It's a double cover song hour here at Bibliovile FM, and we're bringing you a double shot of Jane Austen's Pride and Prejudice on the ones and twos in the last show with a cheap microphone. Special thanks go out to Laura from Switzerland for the request, and I hope all of you ladies out there in radio land are having a great night.…
 
President-elect Joe Biden has not yet announced a nominee for solicitor general, the top lawyer who represents the government before the Supreme Court. SCOTUStalk host Amy Howe and SCOTUSblog’s media editor, Katie Barlow, discuss potential picks. The next solicitor general could be a Washington insider, or it could be someone unexpected -- like Ele…
 
Dahlia Lithwick is joined by Juliette Kayyem, former assistant secretary at the Department of Homeland Security under President Barack Obama, currently serving as the faculty chair of the homeland security program at Harvard’s Kennedy School of Government, to look at the violent extremist elements of the MAGA movement and how counterterrorism tools…
 
In 2015, New Mexico abolished a controversial practice known as civil forfeiture. Critics of the reform claimed it would be a gift to criminals, increasing crime and making it harder for police to do their jobs. In this episode, we talk about what things look like in New Mexico now, five years post-reform. We also dig into the broader findings of n…
 
Just when you thought all the celebration is over, H4H finds one last present hidden under the sofa! The Annual (although late) Christmas Ghost Story! Actually, it's more like it got kicked under the sofa by the amazing amount of chaos that this past year brought. This year we are offering you William Hope Hodgson's THE DERELICT to chill your bones…
 
Dahlia Lithwick is joined by Joshua Geltzer, a former senior director for counterterrorism at the National Security Council under President Barack Obama and the founding executive director of the Institute for Constitutional Advocacy and Protection at Georgetown Law. He also wrote this piece in February of 2019. Podcast production by Sara Burningha…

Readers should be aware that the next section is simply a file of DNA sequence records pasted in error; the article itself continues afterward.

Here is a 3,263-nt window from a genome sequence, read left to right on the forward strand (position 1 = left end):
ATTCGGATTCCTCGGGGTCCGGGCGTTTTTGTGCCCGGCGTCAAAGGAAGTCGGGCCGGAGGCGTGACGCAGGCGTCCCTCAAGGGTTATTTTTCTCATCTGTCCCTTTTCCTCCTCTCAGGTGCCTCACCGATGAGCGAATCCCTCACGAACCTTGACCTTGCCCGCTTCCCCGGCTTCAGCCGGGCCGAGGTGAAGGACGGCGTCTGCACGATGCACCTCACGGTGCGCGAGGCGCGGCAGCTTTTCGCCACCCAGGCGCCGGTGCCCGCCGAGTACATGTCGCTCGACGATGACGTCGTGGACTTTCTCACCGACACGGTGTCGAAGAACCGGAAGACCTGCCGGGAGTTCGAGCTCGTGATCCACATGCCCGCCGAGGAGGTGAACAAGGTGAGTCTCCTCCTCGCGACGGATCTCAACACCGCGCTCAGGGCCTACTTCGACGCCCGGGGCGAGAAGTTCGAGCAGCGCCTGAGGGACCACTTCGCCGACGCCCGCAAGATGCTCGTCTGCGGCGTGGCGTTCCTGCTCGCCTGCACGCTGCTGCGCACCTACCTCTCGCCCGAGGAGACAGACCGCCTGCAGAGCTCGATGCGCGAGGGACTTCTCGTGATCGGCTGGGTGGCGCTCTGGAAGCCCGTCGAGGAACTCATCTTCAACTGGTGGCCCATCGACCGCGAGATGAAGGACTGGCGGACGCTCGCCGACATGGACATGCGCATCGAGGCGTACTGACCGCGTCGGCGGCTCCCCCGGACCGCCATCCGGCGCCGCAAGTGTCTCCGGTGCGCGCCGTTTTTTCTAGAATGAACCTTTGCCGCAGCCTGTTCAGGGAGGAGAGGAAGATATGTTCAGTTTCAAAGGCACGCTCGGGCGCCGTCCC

The Supreme Court changed dramatically last year, and more changes could be in store in 2021. SCOTUSblog publisher Tom Goldstein joins SCOTUStalk host Amy Howe to talk about what happened in 2020 and what’s next for the court. They discuss Justice Amy Coney Barrett’s early impact, the benefits and drawbacks of remote oral arguments, and how the cou…
 
Over the past several months, a national spotlight has been on the doctrine of qualified immunity. Although much of the recent focus has been on police misconduct, immunity shields all governmental workers: from city council members to code inspectors to IRS agents to cops on the beat. That’s more than 20 million people employed by local, state, an…
 
The incarceration of tens of thousands of Japanese Americans in the 1940s is one of the most shameful acts in American history. Dahlia Lithwick is joined by Judge Edward M Chen and Don Tamaki, members of the legal team that worked to clear Fred Korematsu’s name almost 40 years after his conviction, to discuss the overlooked context, corruption, and…
 
The Catherine H. Barber Memorial Homeless Shelter is the only option for people experiencing temporary homelessness in all of Wilkes County, North Carolina. It’s been serving the community there for more than 30 years, and its record is exemplary. But when the shelter tried to apply for a permit for a new building in an ideal location (near busines…
 
With new lockdowns happening all over the country and internationally, we want to revisit the government’s use of police power. Just what does your state have the power to do to protect public health and safety—and when and how can it exercise that power? (Episode originally aired on 04/03/20.) Click here for more Deep Dive episodes. Download this …
 
Since 2011, there has been “an explosion” of amicus briefs at the Supreme Court, according to Arnold & Porter’s Anthony Franze and R. Reeves Anderson, who study the issue and recently wrote an article examining the decade-long trend. Franze and Anderson join SCOTUStalk host Amy Howe for a look at how amicus briefs have evolved. They examine what ty…
 
December 21st 1963 was the day that changed the path of Doctor Who forever. The day the Daleks made their presence felt. Join Cev & special guest Richard Higson as they discuss the much maligned, but to date, the only big screen outings of the good Doctor courtesy of Amicus Films - Doctor Who & The Daleks and Daleks Invasion Earth 2150AD. Music and…
 
Dahlia Lithwick is joined by Michigan Secretary of State Jocelyn Benson to talk about lessons learned from this election cycle, and what it’s like to be in the eye of the “unleash the kraken” storm. Next, Dahlia talks with Professor Steve Vladeck of the University of Texas School of Law about Bill Barr’s departure from the Justice Department, and t…